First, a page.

Sober exhibition design or inventive scenography? Opinions differ on this point among exhibition makers. And sometimes it’s the ambiguous concepts somewhere in between that particularly captivate us, because they give exhibits space and simultaneously integrate them into visual narratives.
The exhibition team led by Irene Meißner was faced with an Olympic-sized mountain of material when designing the anniversary show about the 1972 Olympic Games in Munich at the city’s Architecture Museum. The buildings, infrastructures, and design projects are as manifold as the stories about their creation, planning, and continued use—a fantastic universe that the curatorial team (sometimes in unbelievable detective work) ventured into.
The result: a wonderful pastiche in Aicherian colors, in its aesthetics sometimes not unalike the bright (and also the first ever color) scenes of the “cheerful” games of 1972. Under a suspended tent roof made of green hardware store bird netting stand—freely placed in space—long tables with models and brochures. Plinths with texts and interviews recall the event rosters distributed throughout the city back then. Orange chairs (the rumored originals from the Schleißheim regatta course) echo the “Munich City Chair” designed by Bernhard Winkler as part of the new inner-city pedestrian zone. As if to balance out such scenographic playfulness, all other furniture is made of restrained slim aluminum angle profiles—due to the tight budget, but above all not to steal the show from the 500 exhibits.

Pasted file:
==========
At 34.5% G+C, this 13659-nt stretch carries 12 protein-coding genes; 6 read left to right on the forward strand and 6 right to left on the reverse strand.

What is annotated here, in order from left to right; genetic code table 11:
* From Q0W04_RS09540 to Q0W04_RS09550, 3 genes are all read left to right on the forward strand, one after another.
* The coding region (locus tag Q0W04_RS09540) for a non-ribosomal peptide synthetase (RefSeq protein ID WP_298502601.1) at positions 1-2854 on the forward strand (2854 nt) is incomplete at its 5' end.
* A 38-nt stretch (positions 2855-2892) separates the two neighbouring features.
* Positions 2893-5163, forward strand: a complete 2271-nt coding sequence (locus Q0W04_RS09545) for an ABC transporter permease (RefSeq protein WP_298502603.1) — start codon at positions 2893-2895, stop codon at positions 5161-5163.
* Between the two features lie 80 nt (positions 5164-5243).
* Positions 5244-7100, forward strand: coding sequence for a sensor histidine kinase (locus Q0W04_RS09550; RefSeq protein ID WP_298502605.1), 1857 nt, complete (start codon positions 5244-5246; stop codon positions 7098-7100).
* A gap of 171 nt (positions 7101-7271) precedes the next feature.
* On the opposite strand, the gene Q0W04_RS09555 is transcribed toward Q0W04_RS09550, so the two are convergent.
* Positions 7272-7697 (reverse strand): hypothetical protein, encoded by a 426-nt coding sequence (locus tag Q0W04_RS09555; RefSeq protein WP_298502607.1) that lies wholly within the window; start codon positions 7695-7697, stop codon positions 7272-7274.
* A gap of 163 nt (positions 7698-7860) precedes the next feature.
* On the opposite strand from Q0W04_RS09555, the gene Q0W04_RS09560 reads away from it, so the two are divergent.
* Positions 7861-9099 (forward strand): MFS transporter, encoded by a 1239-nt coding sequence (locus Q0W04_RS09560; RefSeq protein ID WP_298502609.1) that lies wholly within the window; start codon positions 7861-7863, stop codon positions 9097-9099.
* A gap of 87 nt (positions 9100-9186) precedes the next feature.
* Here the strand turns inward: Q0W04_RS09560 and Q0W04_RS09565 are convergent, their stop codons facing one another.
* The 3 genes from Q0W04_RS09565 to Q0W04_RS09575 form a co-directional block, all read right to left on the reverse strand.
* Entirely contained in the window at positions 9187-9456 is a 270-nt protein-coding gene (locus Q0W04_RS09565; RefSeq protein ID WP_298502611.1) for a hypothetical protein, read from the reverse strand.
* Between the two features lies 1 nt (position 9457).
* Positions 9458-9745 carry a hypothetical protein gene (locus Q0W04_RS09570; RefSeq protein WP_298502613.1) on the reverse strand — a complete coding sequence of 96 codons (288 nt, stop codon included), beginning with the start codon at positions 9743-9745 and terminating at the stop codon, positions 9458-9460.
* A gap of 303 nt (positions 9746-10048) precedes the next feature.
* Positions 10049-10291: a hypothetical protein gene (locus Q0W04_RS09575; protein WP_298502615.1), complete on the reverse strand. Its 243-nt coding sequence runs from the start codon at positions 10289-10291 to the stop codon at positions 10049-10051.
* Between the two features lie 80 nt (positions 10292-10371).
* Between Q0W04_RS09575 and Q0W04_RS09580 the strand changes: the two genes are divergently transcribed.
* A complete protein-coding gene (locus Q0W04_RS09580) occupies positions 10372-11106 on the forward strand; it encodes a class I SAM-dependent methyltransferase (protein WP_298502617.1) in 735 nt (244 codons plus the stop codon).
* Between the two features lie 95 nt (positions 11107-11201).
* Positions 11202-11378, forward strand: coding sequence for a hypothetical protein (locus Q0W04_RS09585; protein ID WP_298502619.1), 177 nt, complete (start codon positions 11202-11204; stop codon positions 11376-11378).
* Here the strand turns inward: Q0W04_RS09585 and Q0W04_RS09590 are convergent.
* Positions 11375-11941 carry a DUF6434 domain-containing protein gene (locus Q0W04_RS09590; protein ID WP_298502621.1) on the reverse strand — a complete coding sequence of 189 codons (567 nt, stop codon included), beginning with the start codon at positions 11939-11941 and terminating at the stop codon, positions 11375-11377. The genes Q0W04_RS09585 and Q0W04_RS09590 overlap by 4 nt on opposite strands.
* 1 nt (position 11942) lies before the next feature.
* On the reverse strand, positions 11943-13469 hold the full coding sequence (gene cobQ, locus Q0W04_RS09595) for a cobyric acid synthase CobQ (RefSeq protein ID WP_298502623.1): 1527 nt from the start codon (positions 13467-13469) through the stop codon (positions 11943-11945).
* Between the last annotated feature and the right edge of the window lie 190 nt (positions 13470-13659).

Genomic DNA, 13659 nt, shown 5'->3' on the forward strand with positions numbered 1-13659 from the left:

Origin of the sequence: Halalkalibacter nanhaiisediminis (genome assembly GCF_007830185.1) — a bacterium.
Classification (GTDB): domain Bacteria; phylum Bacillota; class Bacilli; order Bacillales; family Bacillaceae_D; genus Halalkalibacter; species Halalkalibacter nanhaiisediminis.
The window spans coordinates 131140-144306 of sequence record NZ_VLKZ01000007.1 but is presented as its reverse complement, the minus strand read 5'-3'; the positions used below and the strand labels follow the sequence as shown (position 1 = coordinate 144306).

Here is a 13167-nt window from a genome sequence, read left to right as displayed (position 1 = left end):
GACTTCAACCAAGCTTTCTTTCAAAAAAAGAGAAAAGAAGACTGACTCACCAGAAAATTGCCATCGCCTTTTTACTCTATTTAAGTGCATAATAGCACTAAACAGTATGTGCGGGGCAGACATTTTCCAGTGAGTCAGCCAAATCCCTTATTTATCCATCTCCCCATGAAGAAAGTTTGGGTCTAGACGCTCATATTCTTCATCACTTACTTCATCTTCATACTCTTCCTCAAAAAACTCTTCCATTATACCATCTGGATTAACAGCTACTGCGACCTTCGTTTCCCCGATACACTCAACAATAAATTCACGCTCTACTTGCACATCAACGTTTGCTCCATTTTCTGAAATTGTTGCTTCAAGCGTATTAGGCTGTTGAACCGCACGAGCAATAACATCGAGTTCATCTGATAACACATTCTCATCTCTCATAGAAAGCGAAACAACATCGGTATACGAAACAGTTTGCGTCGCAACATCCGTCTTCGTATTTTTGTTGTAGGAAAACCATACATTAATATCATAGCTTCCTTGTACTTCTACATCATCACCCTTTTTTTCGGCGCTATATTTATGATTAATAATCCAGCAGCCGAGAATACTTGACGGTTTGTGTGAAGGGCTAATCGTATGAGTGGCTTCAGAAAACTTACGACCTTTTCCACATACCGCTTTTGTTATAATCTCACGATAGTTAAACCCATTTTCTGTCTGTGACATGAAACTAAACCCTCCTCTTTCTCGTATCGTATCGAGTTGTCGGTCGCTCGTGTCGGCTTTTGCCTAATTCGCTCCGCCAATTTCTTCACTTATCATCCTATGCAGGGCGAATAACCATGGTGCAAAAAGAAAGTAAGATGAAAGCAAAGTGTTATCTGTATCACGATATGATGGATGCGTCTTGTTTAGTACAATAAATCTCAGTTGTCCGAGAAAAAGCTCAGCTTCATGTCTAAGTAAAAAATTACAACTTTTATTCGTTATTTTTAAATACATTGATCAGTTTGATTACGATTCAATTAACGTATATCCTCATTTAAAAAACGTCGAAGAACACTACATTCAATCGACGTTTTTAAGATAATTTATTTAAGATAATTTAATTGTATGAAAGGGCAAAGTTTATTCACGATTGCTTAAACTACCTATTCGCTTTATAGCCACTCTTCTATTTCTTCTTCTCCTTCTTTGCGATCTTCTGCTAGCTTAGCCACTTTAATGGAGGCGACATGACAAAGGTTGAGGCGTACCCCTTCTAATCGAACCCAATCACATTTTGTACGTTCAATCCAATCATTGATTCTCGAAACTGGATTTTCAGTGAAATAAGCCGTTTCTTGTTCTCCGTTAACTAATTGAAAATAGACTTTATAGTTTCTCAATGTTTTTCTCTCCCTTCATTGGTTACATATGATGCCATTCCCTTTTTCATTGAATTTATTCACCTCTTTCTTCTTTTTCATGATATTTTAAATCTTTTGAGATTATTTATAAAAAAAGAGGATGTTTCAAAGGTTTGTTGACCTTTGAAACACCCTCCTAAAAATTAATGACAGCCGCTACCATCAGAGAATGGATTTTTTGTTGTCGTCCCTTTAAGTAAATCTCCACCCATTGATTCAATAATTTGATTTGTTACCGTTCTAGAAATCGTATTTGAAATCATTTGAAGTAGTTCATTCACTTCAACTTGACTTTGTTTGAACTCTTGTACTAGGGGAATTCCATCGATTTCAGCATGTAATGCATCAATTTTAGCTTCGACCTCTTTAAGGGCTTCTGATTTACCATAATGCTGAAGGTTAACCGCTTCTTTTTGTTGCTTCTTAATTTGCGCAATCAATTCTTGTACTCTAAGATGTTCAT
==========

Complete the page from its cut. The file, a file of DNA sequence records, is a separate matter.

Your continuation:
The most surprising discovery was made at the venerable Willibaldsburg Castle in Eichstätt, a branch of the Bavarian State Archives. No one knew that the dusty models of the second, third and fourth places from the design competition for the Olympic site had been dozing there for decades. Meanwhile, the model of the first place by Behnisch & Partner, which the city of Munich retained after the competition, is lost. Another version of the famous “sock model” from the collection of the Architecture Museum is on display—including the nylon stockings of Fritz Auer’s wife. No fun fact remains unmentioned.
The Olympic City of Munich, Architekturmuseum der TUM, Munich
07/07/2022 – 01/08/2023